And then we read this word, “relented” in verse 16. We read, “So the Lord sent a plague upon Israel from the morning till the appointed time,” and seventy thousand people died. That’s startling, isn’t it? Seventy thousand people. But remember, it was not simply David’s numbering. The people had rebelled against the anointing by God of David as king, and so the seventy thousand is not simply for the census but for Israel’s lengthy disobedience of the Lord.

And so we read in verse 16, “And when the angel stretched out his hand over Jerusalem to destroy it, the Lord relented,” or repented, “from the destruction, and said to the angel who was destroying the people, “It is enough; now restrain your hand.” And the angel of the Lord was by the threshing floor of Araunah the Jebusite.

How can we say that God said that he would do these three things and then we read that he repented; he relented? Well, that, of course, suggests to us the difficulty of harmonizing the immutability of God with changes in his actions toward men. When we read in Scripture that he repented himself, he is speaking to us in human language, first of all. Many of the greatest of our theologians have made that point and, I think, it’s absolutely true. Let me show you how that is true; and I’ll just draw another, or some other parallels. The Bible employs a lot of anthropomorphisms; that is, statements about God’s actions in human language, human terms, human figures. For example, the Bible says that God is wearied, Isaiah chapter 42.

And, yet, in another place we are told that the Creator fadeth not, neither is weary. In one place the language is the language of men; in the other, we have the truth about God. In Deuteronomy, Jehovah speaks as “fearing the wrath of the enemy,” which is manifestly a figure of speech. He doesn’t fear anyone; he’s absolutely fearless. And even his saints have no fear as they rest in him. In Psalm 78, we read, “The Lord awakened, as one out of a sleep.” But we know, as we read the Old Testament that he neither slumbers nor sleeps. Jeremiah speaks of him as “rising early in the morning.” Can you figure, or put in your mind, the Lord lying in a bed and throwing aside the covers and getting up in his pajamas, and saying, “Now, I think I’ll look and see what’s been happening on the earth while I’ve been sleeping,” and awakening early? No. He rises early? That’s a figure of speech, speaking as men to denote his earnestness in doing what he is going to do. And so on.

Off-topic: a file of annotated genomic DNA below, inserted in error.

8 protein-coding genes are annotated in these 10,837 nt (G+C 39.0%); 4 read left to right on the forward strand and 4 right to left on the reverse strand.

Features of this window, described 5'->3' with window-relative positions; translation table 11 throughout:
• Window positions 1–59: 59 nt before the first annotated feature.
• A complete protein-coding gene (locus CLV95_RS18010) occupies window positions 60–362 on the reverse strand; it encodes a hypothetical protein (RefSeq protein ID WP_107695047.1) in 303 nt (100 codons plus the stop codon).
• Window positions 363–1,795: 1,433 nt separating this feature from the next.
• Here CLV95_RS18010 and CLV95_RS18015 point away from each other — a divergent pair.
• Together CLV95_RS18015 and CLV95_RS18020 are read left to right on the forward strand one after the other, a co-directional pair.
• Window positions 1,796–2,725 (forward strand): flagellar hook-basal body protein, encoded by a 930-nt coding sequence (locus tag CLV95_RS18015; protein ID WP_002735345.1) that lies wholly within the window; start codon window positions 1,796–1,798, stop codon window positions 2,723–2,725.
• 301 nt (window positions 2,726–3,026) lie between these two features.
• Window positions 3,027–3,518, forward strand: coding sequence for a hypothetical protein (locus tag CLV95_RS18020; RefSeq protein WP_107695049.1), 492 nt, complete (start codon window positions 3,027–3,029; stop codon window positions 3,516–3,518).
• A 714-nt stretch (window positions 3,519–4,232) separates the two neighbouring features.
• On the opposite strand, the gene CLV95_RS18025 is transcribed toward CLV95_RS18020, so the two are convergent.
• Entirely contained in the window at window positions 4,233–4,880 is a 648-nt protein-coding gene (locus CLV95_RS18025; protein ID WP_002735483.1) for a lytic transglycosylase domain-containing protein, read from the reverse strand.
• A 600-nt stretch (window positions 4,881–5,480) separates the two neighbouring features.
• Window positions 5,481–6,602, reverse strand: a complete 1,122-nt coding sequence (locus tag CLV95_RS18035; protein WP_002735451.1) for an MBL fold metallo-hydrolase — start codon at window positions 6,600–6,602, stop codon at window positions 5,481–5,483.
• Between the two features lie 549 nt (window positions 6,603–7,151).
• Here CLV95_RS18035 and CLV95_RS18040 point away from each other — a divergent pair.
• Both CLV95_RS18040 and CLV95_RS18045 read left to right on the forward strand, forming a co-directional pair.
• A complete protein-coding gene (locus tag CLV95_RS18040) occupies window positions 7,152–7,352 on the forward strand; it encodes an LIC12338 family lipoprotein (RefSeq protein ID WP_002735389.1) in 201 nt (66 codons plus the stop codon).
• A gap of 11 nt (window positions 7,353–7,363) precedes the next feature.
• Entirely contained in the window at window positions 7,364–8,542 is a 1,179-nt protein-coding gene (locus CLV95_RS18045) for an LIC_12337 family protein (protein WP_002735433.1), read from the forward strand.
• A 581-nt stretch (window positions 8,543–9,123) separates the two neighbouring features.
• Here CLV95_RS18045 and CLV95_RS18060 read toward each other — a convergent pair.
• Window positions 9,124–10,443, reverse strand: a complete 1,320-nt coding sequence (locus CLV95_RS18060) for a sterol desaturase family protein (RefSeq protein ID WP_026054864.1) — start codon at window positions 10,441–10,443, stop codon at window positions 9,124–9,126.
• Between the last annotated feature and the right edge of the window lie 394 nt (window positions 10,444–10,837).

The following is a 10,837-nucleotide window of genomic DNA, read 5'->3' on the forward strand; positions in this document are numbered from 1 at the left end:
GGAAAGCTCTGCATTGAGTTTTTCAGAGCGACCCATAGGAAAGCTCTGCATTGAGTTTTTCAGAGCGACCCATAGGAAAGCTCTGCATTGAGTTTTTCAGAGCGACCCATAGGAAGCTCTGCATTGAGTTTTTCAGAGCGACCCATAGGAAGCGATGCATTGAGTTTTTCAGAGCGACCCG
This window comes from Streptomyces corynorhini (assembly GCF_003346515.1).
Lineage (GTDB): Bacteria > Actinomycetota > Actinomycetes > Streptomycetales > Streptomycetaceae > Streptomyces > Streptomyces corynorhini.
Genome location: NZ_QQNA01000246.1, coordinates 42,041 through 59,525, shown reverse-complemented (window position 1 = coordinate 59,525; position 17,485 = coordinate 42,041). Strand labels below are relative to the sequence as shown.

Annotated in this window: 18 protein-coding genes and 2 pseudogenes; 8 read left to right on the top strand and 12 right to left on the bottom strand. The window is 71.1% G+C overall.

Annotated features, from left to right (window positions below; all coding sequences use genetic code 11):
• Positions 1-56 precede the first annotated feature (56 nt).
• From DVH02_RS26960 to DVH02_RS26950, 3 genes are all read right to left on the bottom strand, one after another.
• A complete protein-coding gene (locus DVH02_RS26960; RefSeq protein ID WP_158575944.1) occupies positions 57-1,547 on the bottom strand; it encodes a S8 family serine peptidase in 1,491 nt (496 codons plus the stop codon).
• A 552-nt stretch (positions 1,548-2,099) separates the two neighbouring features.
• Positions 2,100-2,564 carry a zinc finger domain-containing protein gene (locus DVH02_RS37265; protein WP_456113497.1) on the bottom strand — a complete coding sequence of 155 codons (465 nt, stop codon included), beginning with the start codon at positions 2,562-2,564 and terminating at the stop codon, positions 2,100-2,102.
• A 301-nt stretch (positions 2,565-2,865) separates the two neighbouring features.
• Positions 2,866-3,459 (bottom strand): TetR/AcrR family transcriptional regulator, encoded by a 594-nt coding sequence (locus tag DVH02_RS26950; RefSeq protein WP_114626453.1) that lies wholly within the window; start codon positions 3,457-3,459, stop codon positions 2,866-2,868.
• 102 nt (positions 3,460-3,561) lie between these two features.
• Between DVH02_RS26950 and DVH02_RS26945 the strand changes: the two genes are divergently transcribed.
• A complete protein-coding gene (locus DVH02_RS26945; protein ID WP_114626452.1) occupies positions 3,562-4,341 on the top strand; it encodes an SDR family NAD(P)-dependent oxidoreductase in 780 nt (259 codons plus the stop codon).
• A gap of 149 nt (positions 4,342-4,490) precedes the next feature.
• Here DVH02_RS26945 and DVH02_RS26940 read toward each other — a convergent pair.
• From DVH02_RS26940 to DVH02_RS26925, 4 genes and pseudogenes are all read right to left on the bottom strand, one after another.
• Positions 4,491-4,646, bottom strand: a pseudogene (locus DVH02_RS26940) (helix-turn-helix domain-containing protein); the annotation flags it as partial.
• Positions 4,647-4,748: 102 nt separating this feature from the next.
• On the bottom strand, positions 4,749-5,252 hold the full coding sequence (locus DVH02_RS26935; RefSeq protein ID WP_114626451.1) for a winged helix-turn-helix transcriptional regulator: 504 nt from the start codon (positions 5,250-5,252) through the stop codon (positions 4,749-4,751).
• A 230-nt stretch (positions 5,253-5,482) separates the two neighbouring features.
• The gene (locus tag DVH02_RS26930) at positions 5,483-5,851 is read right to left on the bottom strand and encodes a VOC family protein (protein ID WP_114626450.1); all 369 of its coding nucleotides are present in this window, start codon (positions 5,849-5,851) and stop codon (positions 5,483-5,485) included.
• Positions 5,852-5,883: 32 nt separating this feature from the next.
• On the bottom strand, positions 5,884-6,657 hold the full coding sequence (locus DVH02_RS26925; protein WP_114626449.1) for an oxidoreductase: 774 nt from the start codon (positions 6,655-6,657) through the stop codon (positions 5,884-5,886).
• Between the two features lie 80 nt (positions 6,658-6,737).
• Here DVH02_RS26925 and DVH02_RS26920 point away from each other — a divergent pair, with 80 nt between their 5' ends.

So when we read that God relented or God repented; we are talking about what God does in the language of men. God is immutable, like the seasons; summer, fall, winter, spring. Like the law of gravity. Like Charlie Brown’s failures. Like a wife’s nagging, so the Proverb says. Or like Calvin, not John Calvin, I know you would think I would say something about John Calvin, but I’m avoiding the name today, but like Calvin and Hobbes, like the Calvin of Calvin and Hobbes; his orneriness. That’s always present. That’s immutable in that cartoon.

And so what about immutability and repentance? Well, let’s think just for a moment about immutability. When we say God is unchangeable, or immutable, we mean he’s immutable in his essence. He can have no new attributes. He’s exalted above all “becoming.” He is immutable in his will; he’s infinite in wisdom and therefore, there can be no error in the conception of his plans; infinite in power, there is no failure in their accomplishment. So he cannot change because his being is from himself; not from someone else. A change for God would be from either that which is bad to that which is better or that which is better to that which is worse, or if we assume moral stability, from immaturity to maturity. But all reasons for change are lacking in God. He’s not dependant on anyone. There’s no error of mind that he, himself, is guilty of. There is no inconstancy of purpose that he has. In fact, what we read then is simply an expression of his general laws. If there is no change in man, he is immutable in carrying out his purpose. But if man changes because he has determined elsewhere that if men act in a certain way, he will respond in a certain way. And in this case, David’s actions changed. And God acted according to his principles and carried them out.